Cross-over trials are typically more efficient than parallel group trials in that the sample size required to yield a desired power is substantially smaller. It is important, however, to consider some issues specific to cross-over trials when designing and reporting them, and when evaluating the published results of such trials. This systematic review evaluated the quality of reporting and its evolution over time in articles of cross-over clinical trials of pharmacologic treatments for chronic pain published between 1993 and 2013. Seventy-six (61%) articles reported a within-subject primary analysis, or if no primary analysis was identified, reported at least 1 within-subject analysis, which is required to achieve the gain in power associated with the cross-over design. For 39 (31%) articles, it was unclear whether analyses conducted were within-subject or between-group. Only 36 (29%) articles reported a method to accommodate missing data (eg, last observation carried forward, n = 29), and of those, just 14 included subjects in the analysis who provided data from only 1 period. Of the articles that identified a within-subject primary analysis, 21 (51%) provided sufficient information for the results to be included in a meta-analysis (ie, estimates of the within-subject treatment effect and variability). These results and others presented in this article demonstrate deficiencies in reporting of cross-over trials for analgesic treatments. Clearer reporting in future trials could improve readers' ability to critically evaluate the results, use these data in meta-analyses, and plan future trials. Recommendations for proper reporting of cross-over trials that apply to any condition are provided.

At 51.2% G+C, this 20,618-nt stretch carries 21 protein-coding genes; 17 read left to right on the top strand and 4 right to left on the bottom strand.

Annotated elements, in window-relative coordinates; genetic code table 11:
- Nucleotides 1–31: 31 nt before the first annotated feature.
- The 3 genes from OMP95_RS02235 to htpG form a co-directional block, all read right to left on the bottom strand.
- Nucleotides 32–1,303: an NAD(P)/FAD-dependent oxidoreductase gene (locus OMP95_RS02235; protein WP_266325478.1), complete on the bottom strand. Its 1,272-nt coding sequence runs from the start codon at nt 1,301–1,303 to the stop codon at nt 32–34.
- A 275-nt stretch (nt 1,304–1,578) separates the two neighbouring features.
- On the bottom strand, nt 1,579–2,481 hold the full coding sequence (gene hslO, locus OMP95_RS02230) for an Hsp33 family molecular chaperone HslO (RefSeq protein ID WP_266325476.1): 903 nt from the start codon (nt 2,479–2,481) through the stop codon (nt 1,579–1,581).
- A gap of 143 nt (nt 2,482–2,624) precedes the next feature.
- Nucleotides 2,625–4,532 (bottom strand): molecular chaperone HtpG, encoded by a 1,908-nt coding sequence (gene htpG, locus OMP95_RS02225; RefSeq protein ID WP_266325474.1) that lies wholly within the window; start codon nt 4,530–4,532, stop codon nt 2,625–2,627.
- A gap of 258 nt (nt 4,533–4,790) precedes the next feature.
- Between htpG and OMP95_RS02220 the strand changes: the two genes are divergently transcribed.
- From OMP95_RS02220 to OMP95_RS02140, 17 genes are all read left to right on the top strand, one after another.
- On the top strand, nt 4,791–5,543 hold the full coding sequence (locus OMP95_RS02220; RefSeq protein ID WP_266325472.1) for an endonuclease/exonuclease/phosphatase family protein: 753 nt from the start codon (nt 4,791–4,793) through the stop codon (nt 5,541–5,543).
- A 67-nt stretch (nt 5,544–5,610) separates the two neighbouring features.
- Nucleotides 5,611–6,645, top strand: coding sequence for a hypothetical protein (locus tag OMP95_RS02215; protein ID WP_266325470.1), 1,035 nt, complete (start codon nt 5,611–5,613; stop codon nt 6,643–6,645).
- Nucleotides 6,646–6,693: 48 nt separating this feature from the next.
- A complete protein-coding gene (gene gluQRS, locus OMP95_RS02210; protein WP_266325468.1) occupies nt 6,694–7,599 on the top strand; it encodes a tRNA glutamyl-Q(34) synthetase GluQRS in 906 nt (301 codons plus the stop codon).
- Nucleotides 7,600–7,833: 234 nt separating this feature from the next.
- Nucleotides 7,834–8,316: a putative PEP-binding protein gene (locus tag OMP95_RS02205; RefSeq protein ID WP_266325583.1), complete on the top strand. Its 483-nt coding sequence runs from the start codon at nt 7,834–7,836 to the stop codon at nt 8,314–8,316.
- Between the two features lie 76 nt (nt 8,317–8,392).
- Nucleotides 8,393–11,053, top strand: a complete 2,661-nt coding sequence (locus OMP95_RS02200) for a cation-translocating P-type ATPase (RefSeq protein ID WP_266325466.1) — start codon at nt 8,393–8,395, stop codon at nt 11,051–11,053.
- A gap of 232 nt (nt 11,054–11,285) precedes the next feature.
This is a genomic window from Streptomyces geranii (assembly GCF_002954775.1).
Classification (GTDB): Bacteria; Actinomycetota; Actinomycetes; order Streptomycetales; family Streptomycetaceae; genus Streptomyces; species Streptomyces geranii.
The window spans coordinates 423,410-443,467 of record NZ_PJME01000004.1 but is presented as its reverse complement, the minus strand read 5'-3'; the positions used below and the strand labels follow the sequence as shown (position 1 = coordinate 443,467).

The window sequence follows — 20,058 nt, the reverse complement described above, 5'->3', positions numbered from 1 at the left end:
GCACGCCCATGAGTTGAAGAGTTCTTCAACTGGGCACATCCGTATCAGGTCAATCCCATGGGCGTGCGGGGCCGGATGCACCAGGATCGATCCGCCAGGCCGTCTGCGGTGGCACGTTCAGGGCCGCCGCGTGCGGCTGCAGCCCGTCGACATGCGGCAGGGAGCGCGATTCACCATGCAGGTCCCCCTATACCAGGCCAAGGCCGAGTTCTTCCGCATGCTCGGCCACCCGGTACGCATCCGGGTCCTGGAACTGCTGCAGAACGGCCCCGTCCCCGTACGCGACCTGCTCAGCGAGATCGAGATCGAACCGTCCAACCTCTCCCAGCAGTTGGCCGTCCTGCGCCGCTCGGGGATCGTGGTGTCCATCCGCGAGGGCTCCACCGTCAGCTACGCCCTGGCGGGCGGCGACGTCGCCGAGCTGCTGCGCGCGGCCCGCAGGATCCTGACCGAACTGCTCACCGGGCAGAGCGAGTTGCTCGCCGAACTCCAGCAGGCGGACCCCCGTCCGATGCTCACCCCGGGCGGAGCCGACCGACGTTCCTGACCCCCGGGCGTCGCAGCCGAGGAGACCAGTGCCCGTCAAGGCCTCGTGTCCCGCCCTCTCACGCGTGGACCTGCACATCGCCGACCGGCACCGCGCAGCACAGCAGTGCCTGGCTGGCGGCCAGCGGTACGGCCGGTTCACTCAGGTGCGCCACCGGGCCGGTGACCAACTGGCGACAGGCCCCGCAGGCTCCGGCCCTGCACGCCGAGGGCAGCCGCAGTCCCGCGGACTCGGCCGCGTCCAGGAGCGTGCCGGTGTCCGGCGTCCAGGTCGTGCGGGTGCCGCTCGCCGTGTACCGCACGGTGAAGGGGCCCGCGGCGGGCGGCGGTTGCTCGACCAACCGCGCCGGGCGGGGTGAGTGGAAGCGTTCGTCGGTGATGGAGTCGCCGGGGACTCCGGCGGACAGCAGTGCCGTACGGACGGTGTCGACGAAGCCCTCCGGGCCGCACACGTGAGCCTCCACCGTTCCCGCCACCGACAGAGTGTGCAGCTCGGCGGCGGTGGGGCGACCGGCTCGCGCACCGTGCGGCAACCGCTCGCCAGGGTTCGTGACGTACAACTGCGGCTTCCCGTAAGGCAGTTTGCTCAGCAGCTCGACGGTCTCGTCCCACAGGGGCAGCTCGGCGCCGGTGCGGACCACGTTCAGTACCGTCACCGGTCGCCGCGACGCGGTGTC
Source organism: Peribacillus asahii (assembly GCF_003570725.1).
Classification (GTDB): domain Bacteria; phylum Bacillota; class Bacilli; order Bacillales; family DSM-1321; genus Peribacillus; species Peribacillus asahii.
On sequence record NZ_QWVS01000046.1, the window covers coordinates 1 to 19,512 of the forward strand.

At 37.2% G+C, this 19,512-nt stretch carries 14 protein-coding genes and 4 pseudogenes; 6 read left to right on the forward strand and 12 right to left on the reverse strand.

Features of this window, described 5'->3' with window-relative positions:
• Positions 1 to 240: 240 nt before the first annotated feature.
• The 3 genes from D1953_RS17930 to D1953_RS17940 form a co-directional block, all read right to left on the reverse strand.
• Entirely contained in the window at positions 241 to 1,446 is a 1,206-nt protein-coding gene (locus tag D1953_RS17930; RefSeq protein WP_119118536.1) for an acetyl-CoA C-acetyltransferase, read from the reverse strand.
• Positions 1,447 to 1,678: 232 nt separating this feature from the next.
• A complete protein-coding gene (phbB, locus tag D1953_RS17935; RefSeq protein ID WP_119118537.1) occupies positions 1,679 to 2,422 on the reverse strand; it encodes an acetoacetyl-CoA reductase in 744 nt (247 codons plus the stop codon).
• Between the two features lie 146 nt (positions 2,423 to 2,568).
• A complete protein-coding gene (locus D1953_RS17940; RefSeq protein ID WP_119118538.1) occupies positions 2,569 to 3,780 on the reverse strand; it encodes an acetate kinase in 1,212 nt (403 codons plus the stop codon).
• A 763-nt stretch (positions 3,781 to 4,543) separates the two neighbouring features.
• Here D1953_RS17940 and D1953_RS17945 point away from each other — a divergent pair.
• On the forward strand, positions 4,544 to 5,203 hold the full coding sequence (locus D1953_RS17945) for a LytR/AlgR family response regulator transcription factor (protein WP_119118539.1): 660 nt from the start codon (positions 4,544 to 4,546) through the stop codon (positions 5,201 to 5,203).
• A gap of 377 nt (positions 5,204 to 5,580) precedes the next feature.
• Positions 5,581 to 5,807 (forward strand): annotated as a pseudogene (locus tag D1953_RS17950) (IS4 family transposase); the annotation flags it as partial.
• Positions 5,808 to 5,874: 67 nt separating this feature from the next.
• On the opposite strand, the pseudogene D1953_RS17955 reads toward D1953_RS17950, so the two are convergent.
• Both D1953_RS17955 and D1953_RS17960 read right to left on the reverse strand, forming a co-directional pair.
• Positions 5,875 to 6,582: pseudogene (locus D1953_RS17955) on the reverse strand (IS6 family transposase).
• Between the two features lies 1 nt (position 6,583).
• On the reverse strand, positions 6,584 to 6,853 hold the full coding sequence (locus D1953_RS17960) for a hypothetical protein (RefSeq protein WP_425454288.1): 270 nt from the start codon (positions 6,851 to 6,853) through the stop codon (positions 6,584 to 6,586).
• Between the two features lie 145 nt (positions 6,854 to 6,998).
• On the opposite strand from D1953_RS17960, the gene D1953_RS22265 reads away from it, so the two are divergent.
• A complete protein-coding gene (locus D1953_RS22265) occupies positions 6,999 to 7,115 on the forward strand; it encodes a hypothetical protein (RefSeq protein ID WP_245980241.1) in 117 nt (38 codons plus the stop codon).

Supplemental Digital Content is Available in the Text.Although improvements have occurred, deficiencies in reporting of analgesic cross-over trials are still prevalent. Reporting recommendations are provided to promote clearer reporting in future trials.
aDepartment of Anesthesiology University of Rochester, Rochester, NY, USA
bDepartment of Biostatistics and Computational Biology, University of Rochester, Rochester, NY, USA
cCity University of New York-Hunter College, New York City, NY, USA
dDepartment of Pain Medicine, MD Anderson Cancer Center, Houston, TX, USA
eDepartment of Anesthesiology, Queen's University, Kingston, ON, Canada
fAnalgesic Solutions, Natick, MA, USA
gTufts University, Boston, MA, USA
hDepartment of Anesthesiology and Critical Care Medicine, Johns Hopkins University, Baltimore, MD, USA
iLuxembourg Institute of Health, Strassen, Luxembourg
jDepartment of Anesthesiology and Pain Medicine, University of Washington, Seattle, WA, USA
Corresponding author. Address: University of Rochester, 601 Elmwood Ave., Box 604 Rochester, NY 14642, USA. Tel.: +1 585 276 5661; fax: +1 585 244 7271. E-mail address: firstname.lastname@example.org (J. S. Gewandter).
Sponsorships or competing interests that may be relevant to content are disclosed at the end of this article.
Supplemental digital content is available for this article. Direct URL citations appear in the printed text and are provided in the HTML and PDF versions of this article on the journal's Web site (www.painjournalonline.com).
Received February 25, 2016
Received in revised form June 06, 2016
Accepted July 13, 2016